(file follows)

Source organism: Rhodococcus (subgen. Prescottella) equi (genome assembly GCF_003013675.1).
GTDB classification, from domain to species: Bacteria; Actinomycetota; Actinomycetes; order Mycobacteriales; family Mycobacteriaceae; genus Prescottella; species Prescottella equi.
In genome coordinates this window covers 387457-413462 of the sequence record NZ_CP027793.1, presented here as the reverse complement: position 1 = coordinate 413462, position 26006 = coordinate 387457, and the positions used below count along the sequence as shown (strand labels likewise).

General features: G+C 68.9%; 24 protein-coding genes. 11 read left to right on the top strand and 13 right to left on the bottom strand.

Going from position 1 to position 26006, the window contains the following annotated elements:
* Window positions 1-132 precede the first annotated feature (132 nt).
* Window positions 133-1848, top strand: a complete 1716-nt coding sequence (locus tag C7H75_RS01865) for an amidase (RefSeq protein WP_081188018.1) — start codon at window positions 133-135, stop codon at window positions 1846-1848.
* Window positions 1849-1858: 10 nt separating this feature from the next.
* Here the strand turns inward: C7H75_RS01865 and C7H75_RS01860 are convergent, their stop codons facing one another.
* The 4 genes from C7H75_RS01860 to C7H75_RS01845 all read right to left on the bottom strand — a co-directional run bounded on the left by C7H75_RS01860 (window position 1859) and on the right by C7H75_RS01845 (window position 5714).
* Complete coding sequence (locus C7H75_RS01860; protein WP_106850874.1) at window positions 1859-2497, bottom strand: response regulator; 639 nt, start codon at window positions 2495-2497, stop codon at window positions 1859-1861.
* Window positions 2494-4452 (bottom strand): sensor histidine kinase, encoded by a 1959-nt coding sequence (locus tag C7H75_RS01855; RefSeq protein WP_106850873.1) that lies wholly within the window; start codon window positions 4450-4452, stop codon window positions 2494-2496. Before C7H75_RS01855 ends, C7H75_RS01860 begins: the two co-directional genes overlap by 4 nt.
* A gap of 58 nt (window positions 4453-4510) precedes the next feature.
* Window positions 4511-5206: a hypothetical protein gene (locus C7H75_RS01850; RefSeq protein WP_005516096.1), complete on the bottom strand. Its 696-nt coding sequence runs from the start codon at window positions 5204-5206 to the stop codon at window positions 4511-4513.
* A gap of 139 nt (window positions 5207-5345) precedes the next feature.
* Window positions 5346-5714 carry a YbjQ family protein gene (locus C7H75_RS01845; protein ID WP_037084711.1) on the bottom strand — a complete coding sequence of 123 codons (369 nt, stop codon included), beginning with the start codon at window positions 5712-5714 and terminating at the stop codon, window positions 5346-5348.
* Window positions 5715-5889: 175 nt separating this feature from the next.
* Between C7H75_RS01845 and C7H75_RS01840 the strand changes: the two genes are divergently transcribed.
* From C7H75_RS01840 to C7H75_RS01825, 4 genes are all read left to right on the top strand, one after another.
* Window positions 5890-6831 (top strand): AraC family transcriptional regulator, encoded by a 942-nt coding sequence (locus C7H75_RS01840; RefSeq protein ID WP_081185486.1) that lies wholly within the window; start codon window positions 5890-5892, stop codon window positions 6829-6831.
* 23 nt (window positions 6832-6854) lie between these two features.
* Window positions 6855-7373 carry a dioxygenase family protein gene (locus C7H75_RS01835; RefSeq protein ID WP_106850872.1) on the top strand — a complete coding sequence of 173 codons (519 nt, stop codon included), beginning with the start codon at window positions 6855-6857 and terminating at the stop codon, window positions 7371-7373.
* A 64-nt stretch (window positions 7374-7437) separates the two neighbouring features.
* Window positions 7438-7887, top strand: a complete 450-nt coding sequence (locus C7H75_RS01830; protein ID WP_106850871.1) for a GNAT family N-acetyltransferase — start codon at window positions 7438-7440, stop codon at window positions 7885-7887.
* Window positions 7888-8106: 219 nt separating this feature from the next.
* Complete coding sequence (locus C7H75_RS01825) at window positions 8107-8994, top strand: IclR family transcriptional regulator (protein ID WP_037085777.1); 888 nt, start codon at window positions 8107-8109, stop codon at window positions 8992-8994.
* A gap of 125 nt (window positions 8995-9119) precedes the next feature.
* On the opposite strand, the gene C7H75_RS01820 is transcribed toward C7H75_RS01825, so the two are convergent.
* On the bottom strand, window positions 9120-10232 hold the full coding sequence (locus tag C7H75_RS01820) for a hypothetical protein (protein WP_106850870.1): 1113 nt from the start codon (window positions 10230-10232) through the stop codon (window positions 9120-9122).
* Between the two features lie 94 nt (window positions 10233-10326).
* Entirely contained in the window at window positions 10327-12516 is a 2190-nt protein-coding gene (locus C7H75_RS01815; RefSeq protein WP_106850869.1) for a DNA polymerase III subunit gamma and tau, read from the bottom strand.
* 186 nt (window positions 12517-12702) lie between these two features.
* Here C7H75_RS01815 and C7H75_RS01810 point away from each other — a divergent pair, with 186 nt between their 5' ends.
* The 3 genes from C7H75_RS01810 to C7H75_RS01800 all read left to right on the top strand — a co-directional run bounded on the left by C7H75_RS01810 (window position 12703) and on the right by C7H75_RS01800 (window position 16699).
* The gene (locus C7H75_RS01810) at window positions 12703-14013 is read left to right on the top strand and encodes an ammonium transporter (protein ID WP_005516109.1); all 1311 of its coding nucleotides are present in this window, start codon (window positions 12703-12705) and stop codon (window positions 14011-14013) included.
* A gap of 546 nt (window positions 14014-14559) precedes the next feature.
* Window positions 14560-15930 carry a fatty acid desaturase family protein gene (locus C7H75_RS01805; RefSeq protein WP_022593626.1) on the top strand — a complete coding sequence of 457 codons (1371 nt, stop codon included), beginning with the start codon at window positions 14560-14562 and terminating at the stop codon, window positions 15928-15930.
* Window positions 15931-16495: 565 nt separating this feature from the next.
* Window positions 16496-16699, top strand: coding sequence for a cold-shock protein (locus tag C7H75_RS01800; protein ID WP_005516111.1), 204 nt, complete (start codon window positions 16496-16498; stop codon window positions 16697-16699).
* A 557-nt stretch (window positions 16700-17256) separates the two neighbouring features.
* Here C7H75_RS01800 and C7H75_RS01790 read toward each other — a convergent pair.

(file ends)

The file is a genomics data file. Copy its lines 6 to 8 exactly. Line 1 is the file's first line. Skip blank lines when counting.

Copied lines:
* Window positions 1-132 precede the first annotated feature (132 nt).
* Window positions 133-1848, top strand: a complete 1716-nt coding sequence (locus tag C7H75_RS01865) for an amidase (RefSeq protein WP_081188018.1) — start codon at window positions 133-135, stop codon at window positions 1846-1848.
* Window positions 1849-1858: 10 nt separating this feature from the next.